The Erasmus Mundus program is a cooperation program intended to support high-quality European master courses. These courses are purposed to engage postgraduate studies at European universities. It targets another characteristic, educational mobility, through projects that try to establish consortia for integrated courses of at least three universities in at least three different European countries which lead to a double, multiple or joint recognised diploma.
The Netherlands has accepted starting with May 1, 2008 the articles II.2, IX.2 and XI.5 of the Lisbon Convention on the Recognition of Qualifications concerning Higher Education in the European Region Usually, Romanian university diplomas (more precisely, licenses got after four/five years of university study), are granted in the Netherlands either the title baccalaureus (bc.) or ingenieur (ing.), which are specific to Dutch higher professional education (called HBO). But there are instances wherein titles like meester (mr.) and doctorandus (drs.), specific for the Dutch scientific universities (called WO), have been granted based upon Romanian license diplomas (four/five years as nominal study length). In this respect it is a prejudice that one had to do an Romanian university depth study in order to get Dutch titles like drs. and mr. In the post-Bologna Dutch educational system, the title mr. has been replaced by and it is equal in value with the degree LLM, and the title drs. has been replaced by and it is equal in value with the degrees MA or MSc (or possibly MPhil, too).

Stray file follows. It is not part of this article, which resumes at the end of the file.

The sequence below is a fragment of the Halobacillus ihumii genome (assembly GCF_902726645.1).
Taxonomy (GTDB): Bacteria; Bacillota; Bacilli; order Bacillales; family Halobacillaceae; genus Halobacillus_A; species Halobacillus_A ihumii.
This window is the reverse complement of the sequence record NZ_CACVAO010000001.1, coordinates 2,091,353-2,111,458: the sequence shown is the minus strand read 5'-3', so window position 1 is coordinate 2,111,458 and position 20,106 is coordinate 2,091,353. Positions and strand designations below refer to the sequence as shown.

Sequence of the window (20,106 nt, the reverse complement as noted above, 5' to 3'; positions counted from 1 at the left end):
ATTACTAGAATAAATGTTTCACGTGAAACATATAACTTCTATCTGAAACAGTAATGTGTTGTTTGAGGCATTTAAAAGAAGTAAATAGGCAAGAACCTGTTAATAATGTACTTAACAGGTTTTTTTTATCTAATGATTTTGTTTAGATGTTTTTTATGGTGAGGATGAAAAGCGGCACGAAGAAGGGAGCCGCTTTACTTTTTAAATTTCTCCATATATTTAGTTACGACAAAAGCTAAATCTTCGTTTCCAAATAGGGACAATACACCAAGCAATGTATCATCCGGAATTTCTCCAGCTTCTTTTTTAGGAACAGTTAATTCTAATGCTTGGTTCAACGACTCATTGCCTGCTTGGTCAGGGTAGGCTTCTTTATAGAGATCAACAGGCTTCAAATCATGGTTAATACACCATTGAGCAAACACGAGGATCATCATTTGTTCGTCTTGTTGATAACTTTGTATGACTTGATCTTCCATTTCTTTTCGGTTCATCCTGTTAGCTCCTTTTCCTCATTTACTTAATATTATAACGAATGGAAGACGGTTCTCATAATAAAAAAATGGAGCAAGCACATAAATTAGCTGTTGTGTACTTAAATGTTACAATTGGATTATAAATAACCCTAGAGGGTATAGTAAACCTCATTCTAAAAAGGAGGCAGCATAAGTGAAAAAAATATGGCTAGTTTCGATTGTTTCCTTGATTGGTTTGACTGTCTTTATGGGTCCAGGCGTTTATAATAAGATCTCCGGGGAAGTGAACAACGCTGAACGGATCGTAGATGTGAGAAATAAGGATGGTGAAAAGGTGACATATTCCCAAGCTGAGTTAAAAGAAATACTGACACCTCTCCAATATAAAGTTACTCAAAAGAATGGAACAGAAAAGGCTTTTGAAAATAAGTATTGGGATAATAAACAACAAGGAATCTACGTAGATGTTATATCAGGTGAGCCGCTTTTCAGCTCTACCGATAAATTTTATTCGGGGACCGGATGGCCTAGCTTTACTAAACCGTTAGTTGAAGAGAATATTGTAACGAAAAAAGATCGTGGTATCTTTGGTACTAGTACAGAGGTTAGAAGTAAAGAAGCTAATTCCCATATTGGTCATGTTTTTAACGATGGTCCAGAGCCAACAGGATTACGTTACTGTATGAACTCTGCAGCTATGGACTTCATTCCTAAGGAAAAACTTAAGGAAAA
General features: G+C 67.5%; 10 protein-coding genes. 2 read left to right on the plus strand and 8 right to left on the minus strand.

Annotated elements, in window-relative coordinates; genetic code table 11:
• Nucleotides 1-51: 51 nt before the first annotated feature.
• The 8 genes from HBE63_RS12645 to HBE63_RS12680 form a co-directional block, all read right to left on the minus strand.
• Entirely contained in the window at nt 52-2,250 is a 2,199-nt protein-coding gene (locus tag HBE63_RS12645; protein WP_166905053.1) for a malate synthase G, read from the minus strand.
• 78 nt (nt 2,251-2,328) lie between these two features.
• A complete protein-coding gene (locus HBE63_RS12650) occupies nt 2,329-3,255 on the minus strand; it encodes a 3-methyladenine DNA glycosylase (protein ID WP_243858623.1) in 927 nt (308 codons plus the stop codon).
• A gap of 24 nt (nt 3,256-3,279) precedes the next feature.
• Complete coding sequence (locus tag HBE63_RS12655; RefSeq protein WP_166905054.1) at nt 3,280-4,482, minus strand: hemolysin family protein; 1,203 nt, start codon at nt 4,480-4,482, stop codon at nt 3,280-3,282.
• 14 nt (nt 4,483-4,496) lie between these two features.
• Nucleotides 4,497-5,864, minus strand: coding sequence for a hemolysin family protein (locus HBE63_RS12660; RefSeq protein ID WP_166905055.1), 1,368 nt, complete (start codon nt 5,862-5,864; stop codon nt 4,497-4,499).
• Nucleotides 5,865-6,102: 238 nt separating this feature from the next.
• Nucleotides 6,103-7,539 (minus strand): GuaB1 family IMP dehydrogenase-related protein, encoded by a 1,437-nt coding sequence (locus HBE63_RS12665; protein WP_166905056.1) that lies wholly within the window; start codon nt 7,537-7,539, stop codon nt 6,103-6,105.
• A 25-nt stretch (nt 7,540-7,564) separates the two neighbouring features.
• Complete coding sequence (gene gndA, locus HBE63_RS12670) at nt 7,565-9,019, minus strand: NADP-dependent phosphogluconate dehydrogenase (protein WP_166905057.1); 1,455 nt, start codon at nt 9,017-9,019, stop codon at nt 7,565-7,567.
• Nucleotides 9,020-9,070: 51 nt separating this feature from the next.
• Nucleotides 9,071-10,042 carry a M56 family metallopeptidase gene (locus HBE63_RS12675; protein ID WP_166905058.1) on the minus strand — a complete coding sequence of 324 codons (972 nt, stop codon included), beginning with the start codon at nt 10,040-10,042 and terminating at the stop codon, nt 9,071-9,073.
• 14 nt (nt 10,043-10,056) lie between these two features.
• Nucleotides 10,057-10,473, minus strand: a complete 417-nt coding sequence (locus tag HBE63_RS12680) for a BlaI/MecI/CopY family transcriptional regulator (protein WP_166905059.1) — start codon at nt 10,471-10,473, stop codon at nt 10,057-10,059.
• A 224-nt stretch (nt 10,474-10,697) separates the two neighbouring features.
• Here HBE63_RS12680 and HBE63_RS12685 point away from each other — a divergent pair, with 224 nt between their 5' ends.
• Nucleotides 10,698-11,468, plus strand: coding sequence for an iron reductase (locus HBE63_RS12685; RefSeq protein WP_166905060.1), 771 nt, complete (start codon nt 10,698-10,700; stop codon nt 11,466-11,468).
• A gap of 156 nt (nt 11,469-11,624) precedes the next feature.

There is also another argument, namely, even though Romanians have had some remarkable achievements, they have not always received the deserved recognition around the world. Here are some examples:
These situations are regretable and disappointing. They can bring about skepticism about the realistic chances that someone from a mid-sized country may have in achieving international recognition.
The Ministry of Education and Culture (MEC) established the National Authority for Scientific Research (Autoritatea Naţională pentru Cercetare Ştiinţifică). This agency emerged from specific requirements designed to promote the development of a knowledge-based society. As in the other Eastern European countries, the higher education system has witnessed major transformations after 1990. As a result of Romania's effort to adapt its national educational framework to the European Union, the educational system has attained many improvements; however, there is still a long way to go.